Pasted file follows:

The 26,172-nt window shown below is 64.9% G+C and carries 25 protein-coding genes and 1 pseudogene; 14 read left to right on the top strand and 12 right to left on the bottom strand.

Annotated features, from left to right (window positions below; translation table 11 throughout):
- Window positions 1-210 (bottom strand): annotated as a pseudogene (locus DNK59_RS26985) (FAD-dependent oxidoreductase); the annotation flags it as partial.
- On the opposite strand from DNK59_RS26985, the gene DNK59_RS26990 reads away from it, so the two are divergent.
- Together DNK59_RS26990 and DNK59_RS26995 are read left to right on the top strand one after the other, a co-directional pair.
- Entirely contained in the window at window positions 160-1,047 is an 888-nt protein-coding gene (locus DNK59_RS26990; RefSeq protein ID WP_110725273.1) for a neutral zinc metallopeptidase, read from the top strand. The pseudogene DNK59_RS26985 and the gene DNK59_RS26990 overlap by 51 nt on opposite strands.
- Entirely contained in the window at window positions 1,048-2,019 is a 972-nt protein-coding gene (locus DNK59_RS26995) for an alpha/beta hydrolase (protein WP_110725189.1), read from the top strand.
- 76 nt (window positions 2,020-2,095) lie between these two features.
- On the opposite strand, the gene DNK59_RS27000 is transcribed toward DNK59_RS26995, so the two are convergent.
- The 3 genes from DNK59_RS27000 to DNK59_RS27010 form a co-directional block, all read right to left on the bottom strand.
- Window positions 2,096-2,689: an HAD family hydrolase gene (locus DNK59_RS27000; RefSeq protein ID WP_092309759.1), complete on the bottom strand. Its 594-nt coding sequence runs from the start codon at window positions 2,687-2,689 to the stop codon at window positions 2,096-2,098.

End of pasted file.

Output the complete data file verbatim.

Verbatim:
The 26,172-nt window shown below is 64.9% G+C and carries 25 protein-coding genes and 1 pseudogene; 14 read left to right on the top strand and 12 right to left on the bottom strand.

Annotated features, from left to right (window positions below; translation table 11 throughout):
- Window positions 1-210 (bottom strand): annotated as a pseudogene (locus DNK59_RS26985) (FAD-dependent oxidoreductase); the annotation flags it as partial.
- On the opposite strand from DNK59_RS26985, the gene DNK59_RS26990 reads away from it, so the two are divergent.
- Together DNK59_RS26990 and DNK59_RS26995 are read left to right on the top strand one after the other, a co-directional pair.
- Entirely contained in the window at window positions 160-1,047 is an 888-nt protein-coding gene (locus DNK59_RS26990; RefSeq protein ID WP_110725273.1) for a neutral zinc metallopeptidase, read from the top strand. The pseudogene DNK59_RS26985 and the gene DNK59_RS26990 overlap by 51 nt on opposite strands.
- Entirely contained in the window at window positions 1,048-2,019 is a 972-nt protein-coding gene (locus DNK59_RS26995) for an alpha/beta hydrolase (protein WP_110725189.1), read from the top strand.
- 76 nt (window positions 2,020-2,095) lie between these two features.
- On the opposite strand, the gene DNK59_RS27000 is transcribed toward DNK59_RS26995, so the two are convergent.
- The 3 genes from DNK59_RS27000 to DNK59_RS27010 form a co-directional block, all read right to left on the bottom strand.
- Window positions 2,096-2,689: an HAD family hydrolase gene (locus DNK59_RS27000; RefSeq protein ID WP_092309759.1), complete on the bottom strand. Its 594-nt coding sequence runs from the start codon at window positions 2,687-2,689 to the stop codon at window positions 2,096-2,098.